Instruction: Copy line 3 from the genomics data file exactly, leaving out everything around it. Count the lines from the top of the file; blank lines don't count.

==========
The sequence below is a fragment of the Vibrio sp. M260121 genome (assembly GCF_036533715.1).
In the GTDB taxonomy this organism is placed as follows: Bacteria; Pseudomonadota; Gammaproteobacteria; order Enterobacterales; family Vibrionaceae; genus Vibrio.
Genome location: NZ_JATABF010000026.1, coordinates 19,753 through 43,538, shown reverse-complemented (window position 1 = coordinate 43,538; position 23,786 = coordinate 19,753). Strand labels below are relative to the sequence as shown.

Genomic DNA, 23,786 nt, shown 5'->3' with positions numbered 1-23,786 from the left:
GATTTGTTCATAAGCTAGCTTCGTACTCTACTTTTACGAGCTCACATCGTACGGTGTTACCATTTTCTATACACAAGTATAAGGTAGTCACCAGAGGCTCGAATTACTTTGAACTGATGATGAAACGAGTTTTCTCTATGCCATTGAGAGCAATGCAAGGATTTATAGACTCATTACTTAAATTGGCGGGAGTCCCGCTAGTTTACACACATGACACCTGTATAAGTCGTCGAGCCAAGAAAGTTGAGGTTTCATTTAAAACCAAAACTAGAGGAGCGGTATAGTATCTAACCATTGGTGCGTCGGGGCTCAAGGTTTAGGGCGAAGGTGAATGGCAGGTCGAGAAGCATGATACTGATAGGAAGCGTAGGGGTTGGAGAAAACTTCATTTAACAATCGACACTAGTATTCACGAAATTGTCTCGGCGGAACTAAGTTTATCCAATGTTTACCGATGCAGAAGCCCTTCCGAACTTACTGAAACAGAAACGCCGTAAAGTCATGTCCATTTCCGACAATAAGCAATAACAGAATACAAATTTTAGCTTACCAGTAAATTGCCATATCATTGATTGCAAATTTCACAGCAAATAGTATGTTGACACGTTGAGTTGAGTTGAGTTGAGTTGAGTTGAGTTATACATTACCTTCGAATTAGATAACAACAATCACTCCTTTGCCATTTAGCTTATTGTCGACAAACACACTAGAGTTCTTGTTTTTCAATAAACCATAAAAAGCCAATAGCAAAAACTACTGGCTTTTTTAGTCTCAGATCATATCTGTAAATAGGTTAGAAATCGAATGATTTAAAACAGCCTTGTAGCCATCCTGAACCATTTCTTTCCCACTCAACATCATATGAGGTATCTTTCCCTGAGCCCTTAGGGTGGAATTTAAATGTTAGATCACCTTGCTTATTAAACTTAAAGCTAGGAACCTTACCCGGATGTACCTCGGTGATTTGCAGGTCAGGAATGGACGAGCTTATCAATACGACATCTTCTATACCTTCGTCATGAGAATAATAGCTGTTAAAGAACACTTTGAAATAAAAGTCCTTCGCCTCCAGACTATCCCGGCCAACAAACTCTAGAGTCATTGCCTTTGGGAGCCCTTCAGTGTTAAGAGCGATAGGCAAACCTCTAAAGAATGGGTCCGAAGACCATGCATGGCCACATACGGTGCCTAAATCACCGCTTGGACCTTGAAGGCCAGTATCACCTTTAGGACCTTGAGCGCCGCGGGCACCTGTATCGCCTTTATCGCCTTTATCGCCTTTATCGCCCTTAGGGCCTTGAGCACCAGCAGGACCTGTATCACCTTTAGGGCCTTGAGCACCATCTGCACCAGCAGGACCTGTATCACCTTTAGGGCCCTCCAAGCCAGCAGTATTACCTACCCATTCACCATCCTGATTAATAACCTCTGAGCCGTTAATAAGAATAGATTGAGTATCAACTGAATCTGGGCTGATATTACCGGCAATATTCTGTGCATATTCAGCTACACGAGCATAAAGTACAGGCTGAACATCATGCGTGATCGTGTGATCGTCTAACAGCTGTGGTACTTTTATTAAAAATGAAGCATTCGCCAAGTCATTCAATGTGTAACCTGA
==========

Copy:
Genome location: NZ_JATABF010000026.1, coordinates 19,753 through 43,538, shown reverse-complemented (window position 1 = coordinate 43,538; position 23,786 = coordinate 19,753). Strand labels below are relative to the sequence as shown.